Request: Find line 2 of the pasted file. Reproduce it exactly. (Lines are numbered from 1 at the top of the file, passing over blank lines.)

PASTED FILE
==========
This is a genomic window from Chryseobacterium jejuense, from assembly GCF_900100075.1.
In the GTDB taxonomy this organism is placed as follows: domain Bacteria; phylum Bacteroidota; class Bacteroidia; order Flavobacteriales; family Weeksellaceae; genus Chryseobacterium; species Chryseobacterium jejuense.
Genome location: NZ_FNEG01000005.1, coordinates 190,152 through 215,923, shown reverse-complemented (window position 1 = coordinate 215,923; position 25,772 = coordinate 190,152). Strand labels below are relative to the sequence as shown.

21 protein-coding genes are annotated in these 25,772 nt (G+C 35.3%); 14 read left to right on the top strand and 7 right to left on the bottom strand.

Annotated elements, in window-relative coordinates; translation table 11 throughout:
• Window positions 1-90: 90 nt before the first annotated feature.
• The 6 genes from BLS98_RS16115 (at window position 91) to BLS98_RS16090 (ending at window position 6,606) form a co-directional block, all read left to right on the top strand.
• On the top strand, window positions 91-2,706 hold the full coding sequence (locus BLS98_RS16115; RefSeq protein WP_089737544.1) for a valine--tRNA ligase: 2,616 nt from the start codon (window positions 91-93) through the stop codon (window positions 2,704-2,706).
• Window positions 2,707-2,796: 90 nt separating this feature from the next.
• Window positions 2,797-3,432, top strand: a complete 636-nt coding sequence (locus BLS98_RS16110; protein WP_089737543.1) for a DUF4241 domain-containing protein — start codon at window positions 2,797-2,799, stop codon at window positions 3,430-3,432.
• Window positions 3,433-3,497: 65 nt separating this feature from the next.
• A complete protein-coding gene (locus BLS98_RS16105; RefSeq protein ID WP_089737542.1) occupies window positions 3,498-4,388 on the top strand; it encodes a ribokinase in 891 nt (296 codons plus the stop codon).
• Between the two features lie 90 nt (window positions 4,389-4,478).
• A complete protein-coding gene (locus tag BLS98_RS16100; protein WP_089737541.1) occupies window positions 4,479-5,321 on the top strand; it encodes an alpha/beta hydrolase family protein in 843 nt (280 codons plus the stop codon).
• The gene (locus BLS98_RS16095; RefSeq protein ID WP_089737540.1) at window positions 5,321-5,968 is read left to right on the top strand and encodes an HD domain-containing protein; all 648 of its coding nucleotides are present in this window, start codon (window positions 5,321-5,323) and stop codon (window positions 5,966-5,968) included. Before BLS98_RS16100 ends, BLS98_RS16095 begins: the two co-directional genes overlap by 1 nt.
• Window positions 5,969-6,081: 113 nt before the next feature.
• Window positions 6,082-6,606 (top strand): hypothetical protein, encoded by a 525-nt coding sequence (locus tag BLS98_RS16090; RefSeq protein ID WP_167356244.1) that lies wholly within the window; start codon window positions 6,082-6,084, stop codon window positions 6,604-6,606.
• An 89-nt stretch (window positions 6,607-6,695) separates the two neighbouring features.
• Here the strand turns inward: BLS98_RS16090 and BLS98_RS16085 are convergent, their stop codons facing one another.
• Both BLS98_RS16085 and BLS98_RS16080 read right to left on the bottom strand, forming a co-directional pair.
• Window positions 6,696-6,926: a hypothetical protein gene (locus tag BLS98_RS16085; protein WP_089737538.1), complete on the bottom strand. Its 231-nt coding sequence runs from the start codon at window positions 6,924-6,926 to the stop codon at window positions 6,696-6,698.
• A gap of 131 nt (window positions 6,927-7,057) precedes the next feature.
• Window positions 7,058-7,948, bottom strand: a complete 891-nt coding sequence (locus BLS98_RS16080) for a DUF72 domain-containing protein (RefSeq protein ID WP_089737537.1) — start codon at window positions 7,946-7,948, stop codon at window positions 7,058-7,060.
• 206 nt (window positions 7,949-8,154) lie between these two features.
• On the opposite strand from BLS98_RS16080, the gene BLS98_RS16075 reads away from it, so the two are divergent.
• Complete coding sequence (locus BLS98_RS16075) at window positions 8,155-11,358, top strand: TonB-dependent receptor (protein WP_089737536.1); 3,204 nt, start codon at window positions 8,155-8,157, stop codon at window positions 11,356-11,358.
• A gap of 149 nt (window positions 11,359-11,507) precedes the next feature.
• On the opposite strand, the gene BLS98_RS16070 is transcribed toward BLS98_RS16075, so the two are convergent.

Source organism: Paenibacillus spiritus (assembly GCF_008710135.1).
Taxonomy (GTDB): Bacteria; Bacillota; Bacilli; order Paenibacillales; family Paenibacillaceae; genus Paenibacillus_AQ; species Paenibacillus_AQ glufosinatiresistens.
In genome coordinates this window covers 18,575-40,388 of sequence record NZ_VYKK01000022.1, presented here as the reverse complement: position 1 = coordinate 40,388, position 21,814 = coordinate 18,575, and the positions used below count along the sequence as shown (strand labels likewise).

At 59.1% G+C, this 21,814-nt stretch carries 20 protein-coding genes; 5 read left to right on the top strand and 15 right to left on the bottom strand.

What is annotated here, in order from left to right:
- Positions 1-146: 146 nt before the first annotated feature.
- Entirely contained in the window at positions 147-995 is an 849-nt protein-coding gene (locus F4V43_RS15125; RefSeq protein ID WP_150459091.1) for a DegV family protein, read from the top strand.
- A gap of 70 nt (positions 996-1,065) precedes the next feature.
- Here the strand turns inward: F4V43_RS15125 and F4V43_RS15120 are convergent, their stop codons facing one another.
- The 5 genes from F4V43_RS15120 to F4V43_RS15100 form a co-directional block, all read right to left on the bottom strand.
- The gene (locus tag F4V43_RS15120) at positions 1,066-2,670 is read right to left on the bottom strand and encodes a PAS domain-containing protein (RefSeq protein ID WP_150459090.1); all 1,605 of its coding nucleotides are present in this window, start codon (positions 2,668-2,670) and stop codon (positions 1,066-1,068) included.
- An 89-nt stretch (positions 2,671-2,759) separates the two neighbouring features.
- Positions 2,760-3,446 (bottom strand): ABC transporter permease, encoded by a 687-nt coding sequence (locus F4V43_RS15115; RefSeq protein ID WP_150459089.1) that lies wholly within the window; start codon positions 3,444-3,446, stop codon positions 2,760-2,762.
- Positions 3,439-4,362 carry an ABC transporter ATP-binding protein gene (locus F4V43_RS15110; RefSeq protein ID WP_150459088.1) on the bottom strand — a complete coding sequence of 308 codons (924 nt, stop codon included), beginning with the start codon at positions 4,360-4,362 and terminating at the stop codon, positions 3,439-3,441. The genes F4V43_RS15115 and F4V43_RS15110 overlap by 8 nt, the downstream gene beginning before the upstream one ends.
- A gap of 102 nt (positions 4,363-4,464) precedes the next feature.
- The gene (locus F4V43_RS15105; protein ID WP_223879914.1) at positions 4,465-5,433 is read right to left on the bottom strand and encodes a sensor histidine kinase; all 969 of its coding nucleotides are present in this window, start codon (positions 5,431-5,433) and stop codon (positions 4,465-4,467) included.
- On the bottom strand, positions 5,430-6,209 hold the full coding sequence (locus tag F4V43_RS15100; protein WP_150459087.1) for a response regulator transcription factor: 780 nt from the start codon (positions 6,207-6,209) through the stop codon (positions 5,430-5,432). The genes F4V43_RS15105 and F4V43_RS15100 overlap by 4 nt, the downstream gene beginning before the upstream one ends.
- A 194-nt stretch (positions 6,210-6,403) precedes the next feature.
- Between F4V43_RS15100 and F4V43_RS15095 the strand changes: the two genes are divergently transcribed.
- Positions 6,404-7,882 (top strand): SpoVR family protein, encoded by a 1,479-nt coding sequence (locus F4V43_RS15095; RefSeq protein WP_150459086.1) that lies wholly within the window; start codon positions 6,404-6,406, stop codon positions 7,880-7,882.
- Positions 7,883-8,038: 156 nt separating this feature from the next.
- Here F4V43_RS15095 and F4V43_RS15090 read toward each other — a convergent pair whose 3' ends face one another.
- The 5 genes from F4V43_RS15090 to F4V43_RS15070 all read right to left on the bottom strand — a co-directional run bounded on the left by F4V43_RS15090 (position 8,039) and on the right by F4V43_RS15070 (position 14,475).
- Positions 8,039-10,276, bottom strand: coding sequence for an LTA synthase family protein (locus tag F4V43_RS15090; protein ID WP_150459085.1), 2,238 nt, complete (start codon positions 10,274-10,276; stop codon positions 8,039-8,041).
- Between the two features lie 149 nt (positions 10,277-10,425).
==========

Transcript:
In the GTDB taxonomy this organism is placed as follows: domain Bacteria; phylum Bacteroidota; class Bacteroidia; order Flavobacteriales; family Weeksellaceae; genus Chryseobacterium; species Chryseobacterium jejuense.